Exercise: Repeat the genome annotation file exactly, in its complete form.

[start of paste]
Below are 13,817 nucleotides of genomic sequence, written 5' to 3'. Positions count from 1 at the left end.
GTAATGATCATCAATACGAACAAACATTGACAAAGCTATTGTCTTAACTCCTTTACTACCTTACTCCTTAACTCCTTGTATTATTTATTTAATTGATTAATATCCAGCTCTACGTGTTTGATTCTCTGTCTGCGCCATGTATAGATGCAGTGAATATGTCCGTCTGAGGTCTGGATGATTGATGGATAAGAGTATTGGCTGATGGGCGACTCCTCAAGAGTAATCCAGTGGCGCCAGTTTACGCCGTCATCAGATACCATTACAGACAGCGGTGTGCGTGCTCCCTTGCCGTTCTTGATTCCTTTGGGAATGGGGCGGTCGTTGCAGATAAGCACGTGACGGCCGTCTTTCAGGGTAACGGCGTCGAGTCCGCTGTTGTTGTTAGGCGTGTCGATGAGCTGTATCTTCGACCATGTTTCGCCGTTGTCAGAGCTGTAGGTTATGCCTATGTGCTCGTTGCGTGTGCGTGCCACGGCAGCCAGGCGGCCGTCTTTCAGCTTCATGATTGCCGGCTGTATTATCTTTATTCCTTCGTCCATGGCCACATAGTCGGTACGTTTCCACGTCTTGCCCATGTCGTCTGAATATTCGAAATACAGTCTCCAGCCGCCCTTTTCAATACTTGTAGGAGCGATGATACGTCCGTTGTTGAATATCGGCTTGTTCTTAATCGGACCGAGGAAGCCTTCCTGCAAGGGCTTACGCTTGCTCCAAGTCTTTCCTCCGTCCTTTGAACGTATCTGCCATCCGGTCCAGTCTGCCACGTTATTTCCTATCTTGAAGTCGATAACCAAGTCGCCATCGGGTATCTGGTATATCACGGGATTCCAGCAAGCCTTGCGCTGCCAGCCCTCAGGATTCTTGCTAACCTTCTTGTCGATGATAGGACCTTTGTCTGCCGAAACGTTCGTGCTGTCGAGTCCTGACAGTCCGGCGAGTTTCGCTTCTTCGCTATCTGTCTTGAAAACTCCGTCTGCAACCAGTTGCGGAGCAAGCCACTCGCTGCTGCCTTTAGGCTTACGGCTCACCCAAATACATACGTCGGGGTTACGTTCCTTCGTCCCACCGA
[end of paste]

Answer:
Below are 13,817 nucleotides of genomic sequence, written 5' to 3'. Positions count from 1 at the left end.
GTAATGATCATCAATACGAACAAACATTGACAAAGCTATTGTCTTAACTCCTTTACTACCTTACTCCTTAACTCCTTGTATTATTTATTTAATTGATTAATATCCAGCTCTACGTGTTTGATTCTCTGTCTGCGCCATGTATAGATGCAGTGAATATGTCCGTCTGAGGTCTGGATGATTGATGGATAAGAGTATTGGCTGATGGGCGACTCCTCAAGAGTAATCCAGTGGCGCCAGTTTACGCCGTCATCAGATACCATTACAGACAGCGGTGTGCGTGCTCCCTTGCCGTTCTTGATTCCTTTGGGAATGGGGCGGTCGTTGCAGATAAGCACGTGACGGCCGTCTTTCAGGGTAACGGCGTCGAGTCCGCTGTTGTTGTTAGGCGTGTCGATGAGCTGTATCTTCGACCATGTTTCGCCGTTGTCAGAGCTGTAGGTTATGCCTATGTGCTCGTTGCGTGTGCGTGCCACGGCAGCCAGGCGGCCGTCTTTCAGCTTCATGATTGCCGGCTGTATTATCTTTATTCCTTCGTCCATGGCCACATAGTCGGTACGTTTCCACGTCTTGCCCATGTCGTCTGAATATTCGAAATACAGTCTCCAGCCGCCCTTTTCAATACTTGTAGGAGCGATGATACGTCCGTTGTTGAATATCGGCTTGTTCTTAATCGGACCGAGGAAGCCTTCCTGCAAGGGCTTACGCTTGCTCCAAGTCTTTCCTCCGTCCTTTGAACGTATCTGCCATCCGGTCCAGTCTGCCACGTTATTTCCTATCTTGAAGTCGATAACCAAGTCGCCATCGGGTATCTGGTATATCACGGGATTCCAGCAAGCCTTGCGCTGCCAGCCCTCAGGATTCTTGCTAACCTTCTTGTCGATGATAGGACCTTTGTCTGCCGAAACGTTCGTGCTGTCGAGTCCTGACAGTCCGGCGAGTTTCGCTTCTTCGCTATCTGTCTTGAAAACTCCGTCTGCAACCAGTTGCGGAGCAAGCCACTCGCTGCTGCCTTTAGGCTTACGGCTCACCCAAATACATACGTCGGGGTTACGTTCCTTCGTCCCACCGA